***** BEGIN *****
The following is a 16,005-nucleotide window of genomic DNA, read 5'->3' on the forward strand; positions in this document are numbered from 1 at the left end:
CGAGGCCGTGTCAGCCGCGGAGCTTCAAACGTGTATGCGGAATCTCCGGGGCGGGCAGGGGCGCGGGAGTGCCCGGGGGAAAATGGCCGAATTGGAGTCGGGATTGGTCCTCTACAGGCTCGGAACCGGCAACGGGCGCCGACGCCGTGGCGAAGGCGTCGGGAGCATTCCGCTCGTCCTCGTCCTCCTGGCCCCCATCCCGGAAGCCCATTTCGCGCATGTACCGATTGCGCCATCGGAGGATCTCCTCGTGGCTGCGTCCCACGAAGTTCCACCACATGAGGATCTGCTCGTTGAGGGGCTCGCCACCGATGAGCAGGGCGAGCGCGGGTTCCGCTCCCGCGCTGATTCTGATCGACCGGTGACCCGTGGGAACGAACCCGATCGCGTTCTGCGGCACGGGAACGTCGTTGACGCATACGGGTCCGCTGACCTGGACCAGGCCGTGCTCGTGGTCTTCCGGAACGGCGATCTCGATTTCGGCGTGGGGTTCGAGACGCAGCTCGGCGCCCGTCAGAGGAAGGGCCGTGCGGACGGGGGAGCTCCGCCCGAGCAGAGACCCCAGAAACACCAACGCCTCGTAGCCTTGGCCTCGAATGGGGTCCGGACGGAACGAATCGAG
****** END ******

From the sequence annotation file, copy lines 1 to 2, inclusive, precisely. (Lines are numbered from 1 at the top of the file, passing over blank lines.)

The following is a 16,005-nucleotide window of genomic DNA, read 5'->3' on the forward strand; positions in this document are numbered from 1 at the left end:
CGAGGCCGTGTCAGCCGCGGAGCTTCAAACGTGTATGCGGAATCTCCGGGGCGGGCAGGGGCGCGGGAGTGCCCGGGGGAAAATGGCCGAATTGGAGTCGGGATTGGTCCTCTACAGGCTCGGAACCGGCAACGGGCGCCGACGCCGTGGCGAAGGCGTCGGGAGCATTCCGCTCGTCCTCGTCCTCCTGGCCCCCATCCCGGAAGCCCATTTCGCGCATGTACCGATTGCGCCATCGGAGGATCTCCTCGTGGCTGCGTCCCACGAAGTTCCACCACATGAGGATCTGCTCGTTGAGGGGCTCGCCACCGATGAGCAGGGCGAGCGCGGGTTCCGCTCCCGCGCTGATTCTGATCGACCGGTGACCCGTGGGAACGAACCCGATCGCGTTCTGCGGCACGGGAACGTCGTTGACGCATACGGGTCCGCTGACCTGGACCAGGCCGTGCTCGTGGTCTTCCGGAACGGCGATCTCGATTTCGGCGTGGGGTTCGAGACGCAGCTCGGCGCCCGTCAGAGGAAGGGCCGTGCGGACGGGGGAGCTCCGCCCGAGCAGAGACCCCAGAAACACCAACGCCTCGTAGCCTTGGCCTCGAATGGGGTCCGGACGGAACGAATCGAG